The research phase of the study consists of pilot testing of the model. Two research questions guide the study: (1 What is the value for ELL students, their teachers and their parents of an instructional model that highlights language-rich science inquiry practices and academic language development strategies?; and (2)What is the value for ELL students, their teachers and their parents of an instructional model that is enacted in the contexts of middle school science classrooms, student-parent-teacher science workshops, and teacher professional development workshops? Assuming a quasi-experimental, pretest-posttest design, a power analysis defined a sample size of 1,000 middle school students (800 for the treatment group, and 200 for the control group) in 40 classrooms of three middle schools in the state of Georgia. A total of 12 teachers (8 science teachers and 2 English for Students of Other Languages teachers) were selected using a targeted strategy; and 40 randomly selected parents constitute the remaining population sample. The intervention consists of the use of teacher instructional strategies focused on exploring and elaborating cause-effect relationships, differentiating between evidence and theory, and identifying and controlling variables; students' use of instructional materials on academic language; and exploration of parents' science funds of knowledge. Data gathering strategies employ five instruments: (a) a teacher-focus-group interview protocol, (b) a teacher observation protocol, (c) a parent-student interview protocol, (d) a student academic language writing test, and (e) a student-constructed-response science inquiry test. Data interpretation strategies include qualitative analysis using narrative and semantic structure analysis and statistical analyses. An advisory board and an evaluator conduct the evaluation component of the study, inclusive of formative and summative aspects.

The outcome of this study is a research-informed and field-tested science instructional model focused on the improved learning of ELLs and a set of valid and reliable measuring instruments.

Expanding PhET Interactive Science Simulations to Grades 4-8: A Research-Based Approach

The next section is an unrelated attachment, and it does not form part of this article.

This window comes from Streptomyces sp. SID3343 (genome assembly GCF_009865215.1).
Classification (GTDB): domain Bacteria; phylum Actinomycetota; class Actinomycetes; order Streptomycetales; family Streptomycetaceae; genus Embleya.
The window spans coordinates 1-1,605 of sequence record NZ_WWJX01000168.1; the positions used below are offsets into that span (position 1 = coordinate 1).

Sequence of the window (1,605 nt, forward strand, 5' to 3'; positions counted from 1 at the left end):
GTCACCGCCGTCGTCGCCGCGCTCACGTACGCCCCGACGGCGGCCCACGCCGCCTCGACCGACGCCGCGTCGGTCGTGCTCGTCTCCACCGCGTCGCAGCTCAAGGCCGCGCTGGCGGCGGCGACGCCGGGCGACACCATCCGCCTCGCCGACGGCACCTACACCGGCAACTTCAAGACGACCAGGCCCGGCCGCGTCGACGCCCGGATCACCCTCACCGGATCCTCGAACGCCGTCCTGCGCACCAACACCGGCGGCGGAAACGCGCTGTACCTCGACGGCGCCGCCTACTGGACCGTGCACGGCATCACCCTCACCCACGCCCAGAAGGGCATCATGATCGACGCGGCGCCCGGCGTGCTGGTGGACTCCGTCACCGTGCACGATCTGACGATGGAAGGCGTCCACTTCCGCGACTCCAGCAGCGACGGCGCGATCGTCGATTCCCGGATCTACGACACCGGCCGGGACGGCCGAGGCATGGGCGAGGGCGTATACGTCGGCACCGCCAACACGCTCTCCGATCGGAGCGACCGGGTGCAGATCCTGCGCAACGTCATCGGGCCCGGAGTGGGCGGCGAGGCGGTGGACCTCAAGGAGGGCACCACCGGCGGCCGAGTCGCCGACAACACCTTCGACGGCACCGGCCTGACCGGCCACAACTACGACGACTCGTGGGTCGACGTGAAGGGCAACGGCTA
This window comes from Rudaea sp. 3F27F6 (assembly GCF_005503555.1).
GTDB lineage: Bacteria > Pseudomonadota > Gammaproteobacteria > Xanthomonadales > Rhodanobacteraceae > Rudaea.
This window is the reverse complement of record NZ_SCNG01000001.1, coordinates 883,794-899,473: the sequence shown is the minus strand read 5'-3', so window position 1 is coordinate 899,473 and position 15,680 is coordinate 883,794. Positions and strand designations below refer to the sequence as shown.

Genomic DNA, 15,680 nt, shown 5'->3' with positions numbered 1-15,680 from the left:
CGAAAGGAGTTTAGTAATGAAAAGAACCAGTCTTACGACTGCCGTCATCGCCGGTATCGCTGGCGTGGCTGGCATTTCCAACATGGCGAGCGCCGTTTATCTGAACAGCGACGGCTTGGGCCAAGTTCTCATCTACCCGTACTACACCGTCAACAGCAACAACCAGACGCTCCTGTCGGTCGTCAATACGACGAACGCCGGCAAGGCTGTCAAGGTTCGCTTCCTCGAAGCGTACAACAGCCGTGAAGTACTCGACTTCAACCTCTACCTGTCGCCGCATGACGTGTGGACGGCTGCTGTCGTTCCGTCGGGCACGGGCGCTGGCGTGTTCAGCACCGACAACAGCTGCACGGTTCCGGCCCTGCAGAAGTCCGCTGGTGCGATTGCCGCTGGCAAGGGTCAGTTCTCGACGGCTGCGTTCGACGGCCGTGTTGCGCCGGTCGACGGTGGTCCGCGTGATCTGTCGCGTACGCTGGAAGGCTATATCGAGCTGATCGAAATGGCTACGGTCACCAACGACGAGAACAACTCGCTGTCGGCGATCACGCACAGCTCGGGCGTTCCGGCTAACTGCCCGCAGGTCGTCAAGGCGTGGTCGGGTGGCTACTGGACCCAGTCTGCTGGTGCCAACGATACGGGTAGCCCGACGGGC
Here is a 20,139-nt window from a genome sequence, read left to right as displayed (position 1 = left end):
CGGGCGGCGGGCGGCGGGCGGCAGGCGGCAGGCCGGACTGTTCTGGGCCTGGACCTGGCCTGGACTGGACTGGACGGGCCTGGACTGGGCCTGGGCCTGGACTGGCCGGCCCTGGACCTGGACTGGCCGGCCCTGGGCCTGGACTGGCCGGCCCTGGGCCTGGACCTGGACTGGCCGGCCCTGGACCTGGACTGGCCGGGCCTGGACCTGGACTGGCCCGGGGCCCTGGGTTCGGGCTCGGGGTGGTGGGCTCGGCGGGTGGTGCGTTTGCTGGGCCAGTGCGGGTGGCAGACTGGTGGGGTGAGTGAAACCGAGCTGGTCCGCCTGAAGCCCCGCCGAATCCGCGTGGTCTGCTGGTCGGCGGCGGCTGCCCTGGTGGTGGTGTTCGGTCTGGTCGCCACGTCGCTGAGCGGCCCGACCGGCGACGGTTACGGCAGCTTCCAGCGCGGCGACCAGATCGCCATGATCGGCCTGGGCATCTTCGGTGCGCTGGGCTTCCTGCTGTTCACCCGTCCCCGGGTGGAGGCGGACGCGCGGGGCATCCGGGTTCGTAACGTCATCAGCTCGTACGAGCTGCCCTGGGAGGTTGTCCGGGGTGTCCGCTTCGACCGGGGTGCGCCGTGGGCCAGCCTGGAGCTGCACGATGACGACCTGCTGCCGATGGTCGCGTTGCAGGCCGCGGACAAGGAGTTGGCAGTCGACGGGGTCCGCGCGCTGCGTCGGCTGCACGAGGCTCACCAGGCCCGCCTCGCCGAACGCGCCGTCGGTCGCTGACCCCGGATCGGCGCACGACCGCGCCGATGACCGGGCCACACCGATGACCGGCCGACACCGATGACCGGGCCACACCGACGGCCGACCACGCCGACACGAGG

Colorado’s PhET project and Stanford’s AAALab will develop and study learning from interactive simulations designed for middle school science classrooms. Products will include 35 interactive sims with related support materials freely available from the PhET website; new technologies to collect real-time data on student use of sims; and guidelines for the development and use of sims for this age population. The team will also publish research on how students learn from sims.

Project Email: 
Lead Organization(s): 
Award Number: 
1020362
Funding Period: 
Wed, 09/01/2010 to Sat, 08/31/2013
Project Evaluator: 
Stephanie Chasteen
Full Description: 

In this DRK12 project, the PhET Interactive Simulations group at the University of Colorado and the AAALab at Stanford University are working together to produce and study learning from interactive simulations designed for middle school science classrooms. We are developing a suite of 35 high-quality, interactive simulations covering physical science topics. These simulations include innovative technologies that provide teachers with real-time, formative feedback on how their students are using the simulations.  The research investigates how various characteristics of the simulation design influence student engagement and learning, and how this response varies across grade-level and diverse populations. The research also includes an investigation of different ways of using simulations in class, and how these approaches affect student preparation for future learning when they are no longer using a given simulation.

      The original PhET simulations were designed for college use, but overtime, they have migrated to lower grades.  The current suite of free research-based, interactive PhET science simulations are used over 10 million times per year.  To optimize their utility for middle school science, we are conducting interviews with diverse 4-8th graders using 25 existing PhET simulations to help identify successful design alternatives where needed, and to formulate generalized design guidelines. In parallel, pull-out and classroom-based studies are investigating a variety of lesson plans to identify the most promising approach. These studies include controlled comparisons that collect both qualitative and quantitative data.